Highlights and Lowlights
By Kimberlee Conway Ireton
We gather for dinner, my children, my husband and I. After bickering over who gets to light the candle, my kids agree that Jack can strike the match and Jane can hold it to the wick.
“Bwess the Lord,” Jane says as the candle flares.
“The Lord’s name be praised,” the rest of us respond.
Then there’s bickering over who gets to pray. They decide to take turns. Jack lets his sister go first, “Since she’s younger, and she’s a girl.” After Jack’s “Amen,” we can finally eat.
“All right,” I say. “I want to hear what the highlight of everyone’s day was.”
We go around the table, making sure everyone gets a turn to share their highlight. Then we go around again and we each share our lowlight.
What we’re doing is actually a centuries-old Christian practice called the examen, modified slightly so our young children can understand and participate. The purpose of the examen is to cultivate awareness of God’s presence in our lives. By stopping for a moment and reflecting on our day, we have a chance to notice where we felt God’s presence — and where we didn’t.
I’ve been practicing the examen for about a decade now, and I’ve noticed that in the times when I am faithful to practice it daily, I’m more aware of God’s presence throughout the day, not just at its end when I stop and reflect.
The examen also has helped me learn more about myself, about who I am and why I’m here. The underlying assumption of the examen is that, in general, God wants us to embrace more of what helps us notice him. Our consolations (“highlights” in kid lingo) point us toward our calling, and our desolations (lowlights) help us know when it’s time for a change.
A few months ago, for instance, my husband and I were applying to put our son in kindergarten. Night after night, my desolation was the school application or the thought of having Jack gone all day come fall. Listening to that, we decided to homeschool him for kindergarten. Once we made this decision, my consolation for many weeks was reading with Jack or the curricula research I’d done, which confirmed that we’d made the right decision.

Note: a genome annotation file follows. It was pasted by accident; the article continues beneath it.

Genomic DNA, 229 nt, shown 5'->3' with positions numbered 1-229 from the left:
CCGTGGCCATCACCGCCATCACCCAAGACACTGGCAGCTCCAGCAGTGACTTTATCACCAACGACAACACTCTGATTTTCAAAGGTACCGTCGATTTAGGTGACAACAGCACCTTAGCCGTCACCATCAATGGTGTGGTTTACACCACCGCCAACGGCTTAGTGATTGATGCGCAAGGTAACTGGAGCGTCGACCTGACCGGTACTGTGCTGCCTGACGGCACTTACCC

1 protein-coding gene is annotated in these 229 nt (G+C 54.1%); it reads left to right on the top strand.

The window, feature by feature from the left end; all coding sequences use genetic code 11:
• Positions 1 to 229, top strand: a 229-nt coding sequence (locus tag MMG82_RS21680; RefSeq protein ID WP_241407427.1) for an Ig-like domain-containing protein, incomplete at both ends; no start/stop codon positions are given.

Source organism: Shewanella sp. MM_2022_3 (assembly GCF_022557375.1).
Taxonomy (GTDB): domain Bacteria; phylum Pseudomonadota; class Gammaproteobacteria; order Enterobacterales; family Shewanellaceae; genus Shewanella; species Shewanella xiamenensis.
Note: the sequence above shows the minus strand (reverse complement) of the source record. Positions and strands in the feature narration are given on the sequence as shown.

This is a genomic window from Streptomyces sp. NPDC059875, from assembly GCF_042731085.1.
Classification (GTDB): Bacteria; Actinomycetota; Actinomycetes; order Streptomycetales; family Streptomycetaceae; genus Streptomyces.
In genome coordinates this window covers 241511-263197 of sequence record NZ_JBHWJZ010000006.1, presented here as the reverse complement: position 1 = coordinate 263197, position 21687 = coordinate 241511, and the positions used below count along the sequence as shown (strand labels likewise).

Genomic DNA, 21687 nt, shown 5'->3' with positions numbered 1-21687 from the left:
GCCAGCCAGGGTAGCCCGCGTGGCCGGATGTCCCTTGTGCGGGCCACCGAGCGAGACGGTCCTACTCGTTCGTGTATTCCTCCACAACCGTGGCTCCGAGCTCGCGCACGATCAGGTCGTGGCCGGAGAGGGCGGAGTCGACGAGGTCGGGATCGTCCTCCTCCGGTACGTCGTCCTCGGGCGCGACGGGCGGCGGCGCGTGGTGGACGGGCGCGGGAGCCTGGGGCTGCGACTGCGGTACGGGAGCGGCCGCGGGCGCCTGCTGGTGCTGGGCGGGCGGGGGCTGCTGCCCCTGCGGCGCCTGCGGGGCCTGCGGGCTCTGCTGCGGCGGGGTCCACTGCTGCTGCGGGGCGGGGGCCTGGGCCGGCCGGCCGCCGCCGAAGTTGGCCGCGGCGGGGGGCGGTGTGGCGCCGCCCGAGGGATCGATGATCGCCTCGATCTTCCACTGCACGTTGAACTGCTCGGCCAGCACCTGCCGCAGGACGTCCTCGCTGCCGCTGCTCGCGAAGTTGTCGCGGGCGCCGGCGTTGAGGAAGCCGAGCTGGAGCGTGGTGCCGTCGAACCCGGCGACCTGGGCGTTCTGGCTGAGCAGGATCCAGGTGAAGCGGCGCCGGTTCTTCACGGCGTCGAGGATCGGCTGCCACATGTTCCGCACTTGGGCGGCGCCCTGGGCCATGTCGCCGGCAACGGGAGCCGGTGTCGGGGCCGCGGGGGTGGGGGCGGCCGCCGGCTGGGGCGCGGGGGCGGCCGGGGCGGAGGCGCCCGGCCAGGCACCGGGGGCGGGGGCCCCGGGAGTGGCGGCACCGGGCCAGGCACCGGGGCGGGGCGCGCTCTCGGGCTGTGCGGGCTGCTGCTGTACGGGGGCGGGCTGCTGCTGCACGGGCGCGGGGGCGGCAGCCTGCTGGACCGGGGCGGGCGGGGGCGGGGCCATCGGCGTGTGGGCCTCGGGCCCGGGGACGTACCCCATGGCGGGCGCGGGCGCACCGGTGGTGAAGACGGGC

Our nightly practice of the examen around our dinner table helps my husband and I recognize the gifts in our lives, to know ourselves and our children better and to be aware of God’s presence with us. It helps our kids learn to reflect on their lives, to be grateful and to notice what they like and don’t like, which helps them discover who they are.
The examen creates a rich tradition for our family of listening and being heard — which is helping all of us learn how to hear and speak not just to one another, but to God as well.
Kimberlee Conway Ireton is the author of “The Circle of Seasons: Meeting God in the Church Year” (InterVarsity Press, 2008) and has written for FullFill , Weavings and TheThoughtfulChristian.com.
Practicing the Examen with Children
To include your kids in the examen, choose a time each day when your family is gathered – perhaps for a meal or before bed. Then ask your kids to share the highlight and lowlight of their day.
It may take awhile for young children to catch on, and you might need to prompt them to remember what happened: “Well, you went swimming today and to the park, and Sammy came over for lunch and you fell and skinned your knee” – but they’ll catch on.
After you ask each question, listen to what they say. If you say anything in response, simply mirror back their emotions: “That must have been exciting!” or “Oh, sweetie, I bet that made you sad.”
If you want, you could also extend the conversation: “Tell me more.” You might also pray with your kids, thanking God for their highlight and asking him to help them in their lowlight.